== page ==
Dr. Pinzur: Our answer should emphasize that the important thing is their preference based on their values. There isn't usually a correct answer. We could say, "You have different wants, needs, and desires than I do. I can't make this decision for you."

Dr. Grose: It can be problematic that we emphasize the things we've been trained to do, because what we've been trained to do is perform surgical procedures. I believe that just sitting in the room and spending time with the patient is valuable. There's an amazing boost to resiliency (the placebo effect) when a person feels cared for. Whatever that effect is, it's the interaction with the physician that patients want. It may explain, in part, the appeal of chiropractors, reiki therapists, and other alternative medical providers; maybe patients are not getting enough compassion and empathy from physicians and surgeons.

Dr. Burney: That underscores the importance of therapeutic touch and empathic communication.

Dr. Jimenez: When I am asked, "What would you do, doctor?" I say, "What I would recommend to you is what I would recommend to a younger patient, or to my daughter, another member of my family, or one of my friends."

Dr. Marks: I want to return to the importance of identifying a patient's goals. The stories reported in the media can create some chaos for us.

One of my patients had been told by his internist that he had an arthritic hip and that he could have a hip replacement. I asked, "What do you want to do?" He said, "I think I've got one or two more marathons in me." That prompted a discussion on how demanding physical activity is not good for patients with hip or knee arthroplasties.

The patient said, "Bo Jackson had his hip replaced and went back to playing baseball." So I explained, "Yeah, but Bo Jackson had two more procedures after that because he really shouldn't have returned to play." He decided to put off his hip replacement for a few years while he continued his long-distance running. He was happy to be able to run two more marathons and then he changed his lifestyle. Nobody had ever asked him, "What do you want to do?"

Dr. Reznik: What about when a patient asks, "How many of these have you done?" It's important to consider why that person is asking that question. The patient may be thinking, "My uncle had this procedure, and it was a disaster."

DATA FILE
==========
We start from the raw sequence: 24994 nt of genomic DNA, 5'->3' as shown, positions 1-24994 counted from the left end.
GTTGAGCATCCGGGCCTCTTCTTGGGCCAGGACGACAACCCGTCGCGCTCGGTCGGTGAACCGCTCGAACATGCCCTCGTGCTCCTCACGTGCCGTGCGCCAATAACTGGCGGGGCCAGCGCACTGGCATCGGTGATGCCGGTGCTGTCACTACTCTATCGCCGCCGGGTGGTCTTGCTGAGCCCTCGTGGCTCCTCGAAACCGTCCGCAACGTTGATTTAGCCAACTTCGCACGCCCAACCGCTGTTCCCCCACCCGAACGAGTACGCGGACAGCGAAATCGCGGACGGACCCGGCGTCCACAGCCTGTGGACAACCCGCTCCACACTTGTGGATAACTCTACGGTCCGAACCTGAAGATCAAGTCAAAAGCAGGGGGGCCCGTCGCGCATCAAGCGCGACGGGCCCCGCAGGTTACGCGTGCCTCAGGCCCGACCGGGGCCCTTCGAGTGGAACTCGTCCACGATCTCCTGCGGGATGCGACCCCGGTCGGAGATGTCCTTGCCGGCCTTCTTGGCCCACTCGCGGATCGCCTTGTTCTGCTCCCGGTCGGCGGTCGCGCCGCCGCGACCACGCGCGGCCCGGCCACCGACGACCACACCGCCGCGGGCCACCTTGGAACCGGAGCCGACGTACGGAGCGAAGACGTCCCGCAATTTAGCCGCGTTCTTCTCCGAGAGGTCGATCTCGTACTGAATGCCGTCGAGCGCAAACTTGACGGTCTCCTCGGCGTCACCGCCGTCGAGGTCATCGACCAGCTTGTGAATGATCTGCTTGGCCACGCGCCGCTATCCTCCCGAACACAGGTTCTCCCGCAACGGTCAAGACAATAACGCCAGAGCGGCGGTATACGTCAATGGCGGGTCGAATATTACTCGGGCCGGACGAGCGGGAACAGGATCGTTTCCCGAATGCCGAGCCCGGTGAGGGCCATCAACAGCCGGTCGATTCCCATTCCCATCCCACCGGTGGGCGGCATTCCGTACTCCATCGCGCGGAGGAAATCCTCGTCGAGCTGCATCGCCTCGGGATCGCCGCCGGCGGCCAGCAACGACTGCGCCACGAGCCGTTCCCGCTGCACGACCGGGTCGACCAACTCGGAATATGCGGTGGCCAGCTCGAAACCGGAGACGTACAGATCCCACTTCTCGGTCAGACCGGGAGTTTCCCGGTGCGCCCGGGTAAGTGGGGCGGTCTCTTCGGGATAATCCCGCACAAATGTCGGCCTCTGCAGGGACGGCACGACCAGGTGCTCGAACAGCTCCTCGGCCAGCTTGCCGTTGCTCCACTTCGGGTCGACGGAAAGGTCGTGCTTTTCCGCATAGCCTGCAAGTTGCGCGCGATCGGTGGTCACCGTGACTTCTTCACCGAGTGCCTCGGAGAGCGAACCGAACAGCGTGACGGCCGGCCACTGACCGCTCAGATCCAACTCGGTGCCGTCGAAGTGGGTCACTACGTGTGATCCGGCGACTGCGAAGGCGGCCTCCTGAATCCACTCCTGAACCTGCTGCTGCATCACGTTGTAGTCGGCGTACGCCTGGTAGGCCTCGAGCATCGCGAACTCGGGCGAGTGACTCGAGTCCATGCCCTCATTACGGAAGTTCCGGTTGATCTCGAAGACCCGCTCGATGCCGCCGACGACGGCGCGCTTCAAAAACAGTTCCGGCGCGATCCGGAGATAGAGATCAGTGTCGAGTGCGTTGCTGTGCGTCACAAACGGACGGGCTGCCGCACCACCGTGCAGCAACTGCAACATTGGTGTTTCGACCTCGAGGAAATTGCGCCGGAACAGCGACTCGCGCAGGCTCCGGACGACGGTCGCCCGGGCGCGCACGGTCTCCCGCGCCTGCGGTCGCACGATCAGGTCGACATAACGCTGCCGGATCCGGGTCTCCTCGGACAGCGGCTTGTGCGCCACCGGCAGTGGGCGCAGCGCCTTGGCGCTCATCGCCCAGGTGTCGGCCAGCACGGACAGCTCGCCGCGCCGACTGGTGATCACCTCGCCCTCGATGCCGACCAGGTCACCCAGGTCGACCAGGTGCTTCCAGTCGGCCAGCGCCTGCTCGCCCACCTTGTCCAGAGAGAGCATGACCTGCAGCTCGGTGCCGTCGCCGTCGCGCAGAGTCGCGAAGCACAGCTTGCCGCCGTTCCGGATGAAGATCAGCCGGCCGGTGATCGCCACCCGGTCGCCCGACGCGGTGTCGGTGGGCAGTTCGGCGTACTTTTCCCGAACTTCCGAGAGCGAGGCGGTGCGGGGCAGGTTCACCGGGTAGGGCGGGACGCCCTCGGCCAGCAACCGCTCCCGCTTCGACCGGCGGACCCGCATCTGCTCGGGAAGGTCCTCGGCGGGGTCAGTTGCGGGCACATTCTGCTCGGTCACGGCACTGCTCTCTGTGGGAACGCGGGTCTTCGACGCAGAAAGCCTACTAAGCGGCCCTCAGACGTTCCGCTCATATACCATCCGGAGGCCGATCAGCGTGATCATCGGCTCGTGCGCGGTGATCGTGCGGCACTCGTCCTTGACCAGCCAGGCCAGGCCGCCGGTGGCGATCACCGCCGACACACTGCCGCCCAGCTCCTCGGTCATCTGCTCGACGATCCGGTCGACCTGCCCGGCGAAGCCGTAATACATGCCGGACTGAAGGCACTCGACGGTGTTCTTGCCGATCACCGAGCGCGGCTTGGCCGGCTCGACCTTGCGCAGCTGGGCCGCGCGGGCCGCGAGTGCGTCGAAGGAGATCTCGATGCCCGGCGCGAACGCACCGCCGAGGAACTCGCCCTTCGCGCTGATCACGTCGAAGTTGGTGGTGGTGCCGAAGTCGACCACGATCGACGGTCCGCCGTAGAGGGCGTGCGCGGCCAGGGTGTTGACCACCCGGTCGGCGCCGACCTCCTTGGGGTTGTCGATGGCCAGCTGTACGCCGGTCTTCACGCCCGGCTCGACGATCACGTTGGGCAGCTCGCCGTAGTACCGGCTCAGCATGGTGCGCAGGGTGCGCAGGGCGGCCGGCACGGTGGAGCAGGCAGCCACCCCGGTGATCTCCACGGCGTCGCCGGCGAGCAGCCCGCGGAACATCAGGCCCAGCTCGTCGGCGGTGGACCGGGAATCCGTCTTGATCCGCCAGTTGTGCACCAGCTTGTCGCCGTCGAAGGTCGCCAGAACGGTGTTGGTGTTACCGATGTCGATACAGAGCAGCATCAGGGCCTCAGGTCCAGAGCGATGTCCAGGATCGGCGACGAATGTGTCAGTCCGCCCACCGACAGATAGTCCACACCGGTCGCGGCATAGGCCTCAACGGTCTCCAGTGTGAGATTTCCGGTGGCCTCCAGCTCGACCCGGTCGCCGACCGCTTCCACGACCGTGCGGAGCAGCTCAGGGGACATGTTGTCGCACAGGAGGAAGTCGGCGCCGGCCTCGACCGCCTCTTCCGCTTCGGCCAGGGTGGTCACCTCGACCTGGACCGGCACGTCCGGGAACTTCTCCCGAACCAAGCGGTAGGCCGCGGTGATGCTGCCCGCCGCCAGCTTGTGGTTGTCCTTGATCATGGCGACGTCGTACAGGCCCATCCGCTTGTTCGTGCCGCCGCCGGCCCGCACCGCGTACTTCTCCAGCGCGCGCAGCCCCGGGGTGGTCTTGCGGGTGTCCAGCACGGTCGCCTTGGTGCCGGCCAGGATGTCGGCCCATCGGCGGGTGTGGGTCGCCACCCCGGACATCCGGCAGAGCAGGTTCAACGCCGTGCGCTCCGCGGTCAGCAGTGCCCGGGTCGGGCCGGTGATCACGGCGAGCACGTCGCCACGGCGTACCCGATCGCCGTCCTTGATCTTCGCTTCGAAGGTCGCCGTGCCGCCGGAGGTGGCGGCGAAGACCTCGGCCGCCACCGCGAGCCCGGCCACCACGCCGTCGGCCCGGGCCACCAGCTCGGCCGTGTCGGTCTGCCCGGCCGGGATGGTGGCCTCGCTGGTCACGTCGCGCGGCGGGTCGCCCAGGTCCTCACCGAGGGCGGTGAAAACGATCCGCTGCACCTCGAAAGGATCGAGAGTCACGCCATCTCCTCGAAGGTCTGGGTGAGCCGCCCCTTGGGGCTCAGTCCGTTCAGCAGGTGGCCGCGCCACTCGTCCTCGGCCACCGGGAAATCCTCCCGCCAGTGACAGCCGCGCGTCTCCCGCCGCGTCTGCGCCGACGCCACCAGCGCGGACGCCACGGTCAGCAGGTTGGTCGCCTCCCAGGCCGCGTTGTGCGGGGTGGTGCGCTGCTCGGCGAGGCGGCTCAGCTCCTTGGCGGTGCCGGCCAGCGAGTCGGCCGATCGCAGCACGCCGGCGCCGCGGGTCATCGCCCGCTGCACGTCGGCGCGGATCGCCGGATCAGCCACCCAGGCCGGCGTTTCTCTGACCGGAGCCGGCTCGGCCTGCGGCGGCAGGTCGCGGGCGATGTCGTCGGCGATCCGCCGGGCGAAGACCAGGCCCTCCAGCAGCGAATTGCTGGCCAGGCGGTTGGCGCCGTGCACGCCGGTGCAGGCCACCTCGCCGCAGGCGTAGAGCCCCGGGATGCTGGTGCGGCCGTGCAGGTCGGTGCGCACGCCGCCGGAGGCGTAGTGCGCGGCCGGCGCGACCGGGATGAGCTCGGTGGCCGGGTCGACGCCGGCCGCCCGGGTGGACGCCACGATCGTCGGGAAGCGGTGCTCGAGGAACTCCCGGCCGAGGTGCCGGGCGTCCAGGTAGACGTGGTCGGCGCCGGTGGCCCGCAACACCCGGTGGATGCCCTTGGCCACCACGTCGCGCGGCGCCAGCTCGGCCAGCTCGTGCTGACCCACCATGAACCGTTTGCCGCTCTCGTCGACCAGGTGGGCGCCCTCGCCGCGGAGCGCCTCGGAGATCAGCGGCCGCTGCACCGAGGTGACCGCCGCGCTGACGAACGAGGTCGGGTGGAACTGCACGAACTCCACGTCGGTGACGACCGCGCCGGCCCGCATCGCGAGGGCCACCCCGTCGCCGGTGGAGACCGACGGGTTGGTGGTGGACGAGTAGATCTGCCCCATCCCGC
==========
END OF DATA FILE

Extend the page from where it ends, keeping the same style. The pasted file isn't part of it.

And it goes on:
Dr. Marks: When I teach the communications course, I tell the story of a woman who came to see me complaining of back pain after shoveling 18 inches of snow. In the old days, I would have thought, "Great, this is going to be a 30-second visit. It's a lumbar sprain. Anti-inflammatory medication, some ice, physical therapy and we're done."

But instead I asked, "What do you think is going on?" She said, "I think I've got cancer on my back." I said, "Why do you think you've got cancer on your back?" She answered, "My neighbor started having back pain after shoveling snow last winter and it took 6 months for doctors to find out that she had metastatic breast cancer. She died 3 months after the diagnosis." It's important to make sure people can express their concerns.

Dr. Reznik: Did you order a radiograph on that patient?

Dr. Marks: I asked her what she thought she needed to have done and she said, "Nobody ever took an X-ray."

Dr. Ring: This gets back to appropriateness a bit. In that situation, the risk/benefit of a radiograph is pretty good, whereas an MRI might do more harm than good.

Dr. Jimenez: Before ordering a test, we need to consider what we'll do with the results. Another consideration might be cost. If you had to pay $1,000 for this test, would you have it done?

Dr. Ring: One response might be as simple as, "In this situation, that test is misleading as often as it is helpful."

Dr. Reznik: I sometimes say to patients, "I don't know if this is a good idea or not. I don't want you to have an operation you don't need. Because your symptoms might go away in 6 weeks, it might be better to wait." For many relatively benign complaints, observation and repeat examination in a reasonable time frame are frequently the best treatment.

Dr. Ring: I'd like to see us having these types of conversations day-to-day. An argument can be made that the nontechnical aspects of what we do for our patients are just as important as our technical skills.

Editor's Note: This is the second of a two-part roundtable among members of the AAOS Patient Safety Committee on identifying and addressing patient preferences. The first article, "Addressing Patient Preferences Appropriately," was published in the August issue.